Not very far into this book just yet, but I definitely like Chesterton’s beginning. I’ve read other books on fixing society – I do have a degree in education, you know, and education degrees contain nearly as much information on how to fix our students as how to teach them (or even content) – and Chesterton’s observation that they start with all the problems and then lead up to the Grand Solution to Fix It All is dead-on.
However, he proposes that this is an incorrect way to go about fixing society. First, he says, we must know where we’re going with society. What does a healthy society look like? If left to mere humans, we get about 4 billion different ideas. There must be a standard. After all, medicine has that standard of what a healthy body looks like, so doctors all have the same goal: get the body as close to that as possible.
I’ve yet to get into the second chapter here. I’m taking a little break this morning to work further into The Dolorous Passion. I’m still reading about the preparations for the Passover, so it’s easier reading now. (Funny how we’re gently brought into the story, and then it seems to go horribly wrong. That must be how the Apostles felt. Here we are, celebrating Passover. Jesus has really been talking about His death a lot lately, but this isn’t a night for sadness! And then the Seder is different suddenly and Judas is leaving and John is more upset than anyone else and Jesus leaves before the fourth cup and we’re going to the garden to pray. And the garden is quiet, but Jesus … oh! Jesus what’s happening to You? Why is Judas back…?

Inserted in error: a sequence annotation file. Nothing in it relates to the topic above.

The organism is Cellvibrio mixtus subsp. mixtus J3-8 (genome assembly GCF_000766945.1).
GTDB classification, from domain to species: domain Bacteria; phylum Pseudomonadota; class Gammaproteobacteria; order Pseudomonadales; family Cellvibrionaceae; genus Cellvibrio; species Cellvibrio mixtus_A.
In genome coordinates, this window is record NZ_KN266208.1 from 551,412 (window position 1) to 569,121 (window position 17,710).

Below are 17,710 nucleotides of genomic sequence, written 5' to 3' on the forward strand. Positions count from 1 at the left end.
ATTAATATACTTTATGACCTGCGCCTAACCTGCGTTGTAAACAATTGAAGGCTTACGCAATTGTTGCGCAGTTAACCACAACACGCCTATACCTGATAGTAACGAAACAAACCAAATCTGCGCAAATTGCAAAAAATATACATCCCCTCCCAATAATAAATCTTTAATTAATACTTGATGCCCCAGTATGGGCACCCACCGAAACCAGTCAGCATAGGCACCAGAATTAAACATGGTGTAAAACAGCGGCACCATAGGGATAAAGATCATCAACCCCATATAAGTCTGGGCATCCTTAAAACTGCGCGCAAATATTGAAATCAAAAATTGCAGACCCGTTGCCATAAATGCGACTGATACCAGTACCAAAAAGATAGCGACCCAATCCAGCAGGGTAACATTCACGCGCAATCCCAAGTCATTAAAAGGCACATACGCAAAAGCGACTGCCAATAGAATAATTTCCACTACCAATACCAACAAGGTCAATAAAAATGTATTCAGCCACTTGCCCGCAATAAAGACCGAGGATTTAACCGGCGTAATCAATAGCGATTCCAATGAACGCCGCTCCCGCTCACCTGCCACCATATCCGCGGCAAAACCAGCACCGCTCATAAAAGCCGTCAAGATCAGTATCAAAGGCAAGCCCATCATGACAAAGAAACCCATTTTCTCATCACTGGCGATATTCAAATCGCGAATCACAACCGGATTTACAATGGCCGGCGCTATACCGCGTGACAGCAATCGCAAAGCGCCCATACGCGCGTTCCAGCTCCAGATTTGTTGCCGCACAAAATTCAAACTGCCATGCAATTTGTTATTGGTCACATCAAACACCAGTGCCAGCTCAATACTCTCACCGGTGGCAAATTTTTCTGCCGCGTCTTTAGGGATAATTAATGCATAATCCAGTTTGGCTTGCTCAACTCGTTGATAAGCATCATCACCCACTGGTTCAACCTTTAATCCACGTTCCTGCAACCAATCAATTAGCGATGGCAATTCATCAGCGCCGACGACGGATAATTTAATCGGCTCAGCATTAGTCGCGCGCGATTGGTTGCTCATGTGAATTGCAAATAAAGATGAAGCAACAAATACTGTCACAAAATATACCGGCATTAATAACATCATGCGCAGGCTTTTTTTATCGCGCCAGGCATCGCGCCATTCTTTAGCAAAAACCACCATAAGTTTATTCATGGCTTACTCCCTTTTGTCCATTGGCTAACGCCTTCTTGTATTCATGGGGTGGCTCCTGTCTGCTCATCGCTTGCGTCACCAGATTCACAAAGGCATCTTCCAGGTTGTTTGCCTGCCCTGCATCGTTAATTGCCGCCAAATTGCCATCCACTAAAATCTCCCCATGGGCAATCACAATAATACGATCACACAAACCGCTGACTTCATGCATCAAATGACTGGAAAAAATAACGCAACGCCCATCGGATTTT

And so reading this book is a lot like being present – a fly on the wall, if you will – at the Passion and Crucifixioin of our dear Lord. I’ll write about it in its own post, as it deserves that.)
The weather is warming up here, and so I’m going to send the girls out to play before lunch – while the snow is still here – and take that opportunity to really start reading. A little music in the background, a cup of coffee by my side, and a book in hand.
Sounds about right to me.